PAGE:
On the 60th anniversary of the end of WWII, three prominent East Asian films on the International Military Tribunal for the Far East (IMTFE) appeared in China and Japan. The Chinese film Tokyo Trial
(Dongjing shenban, 2006) was heavily promoted in the Chinese mainland, screened extensively at universities in Beijing and Shanghai, and broke opening weekend box office records at that time. In Japan, there were two high-profile films on both the Tokyo (A-class war criminals) and Yokohama (B/C-class) trials: I Want to Be a Shellfish
(Watashi wa kai ni naritai, 2008) and Best Wishes for Tomorrow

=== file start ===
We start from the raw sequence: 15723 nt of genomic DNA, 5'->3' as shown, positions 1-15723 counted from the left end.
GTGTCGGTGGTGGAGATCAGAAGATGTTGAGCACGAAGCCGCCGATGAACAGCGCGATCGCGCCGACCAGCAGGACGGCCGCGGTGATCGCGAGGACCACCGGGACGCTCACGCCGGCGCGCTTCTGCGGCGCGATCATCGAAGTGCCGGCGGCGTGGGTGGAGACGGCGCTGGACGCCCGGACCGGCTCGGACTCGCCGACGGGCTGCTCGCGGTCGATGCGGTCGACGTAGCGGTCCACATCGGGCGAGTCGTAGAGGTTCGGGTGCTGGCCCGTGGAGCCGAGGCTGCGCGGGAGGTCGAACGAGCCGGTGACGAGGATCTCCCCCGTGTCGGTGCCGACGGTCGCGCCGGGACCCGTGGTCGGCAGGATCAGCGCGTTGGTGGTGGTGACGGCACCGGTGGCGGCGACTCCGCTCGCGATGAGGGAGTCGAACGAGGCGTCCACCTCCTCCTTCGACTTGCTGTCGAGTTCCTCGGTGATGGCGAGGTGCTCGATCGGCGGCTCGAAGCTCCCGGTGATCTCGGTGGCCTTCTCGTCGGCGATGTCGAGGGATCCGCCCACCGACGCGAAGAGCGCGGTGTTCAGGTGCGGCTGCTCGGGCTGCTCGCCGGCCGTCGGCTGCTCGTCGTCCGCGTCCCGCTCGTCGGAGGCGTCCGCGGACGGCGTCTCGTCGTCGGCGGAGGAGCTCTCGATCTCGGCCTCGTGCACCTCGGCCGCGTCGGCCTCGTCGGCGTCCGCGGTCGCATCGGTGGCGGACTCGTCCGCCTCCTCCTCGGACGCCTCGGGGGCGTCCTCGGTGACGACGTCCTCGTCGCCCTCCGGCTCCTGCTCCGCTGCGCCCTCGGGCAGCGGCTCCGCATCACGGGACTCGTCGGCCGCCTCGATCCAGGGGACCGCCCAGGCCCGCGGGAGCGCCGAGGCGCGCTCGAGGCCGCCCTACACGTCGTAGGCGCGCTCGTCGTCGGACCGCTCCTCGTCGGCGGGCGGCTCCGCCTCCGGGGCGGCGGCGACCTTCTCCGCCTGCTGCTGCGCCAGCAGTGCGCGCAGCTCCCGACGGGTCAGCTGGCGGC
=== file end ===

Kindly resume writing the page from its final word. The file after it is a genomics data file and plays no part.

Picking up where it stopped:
(Ashita e no yuigon, 2007). All three tribunal films deal with the question of who gets to write the official “history,” or master narrative of the past, with the national narratives of other nations looming large. Produced at the height of the mid-2000s East Asia history conflict, the three films constitute a major layer in the discourse on national memory in China and Japan. Focusing on representations of race and memory and drawing from theories of the film as a site of memory, this paper will reveal how these films attempt to redefine the official history established at the IMTFE (International Military Tribunal for the Far East) and establish a national narrative of perpetrators, heroes, and victims of WWII.
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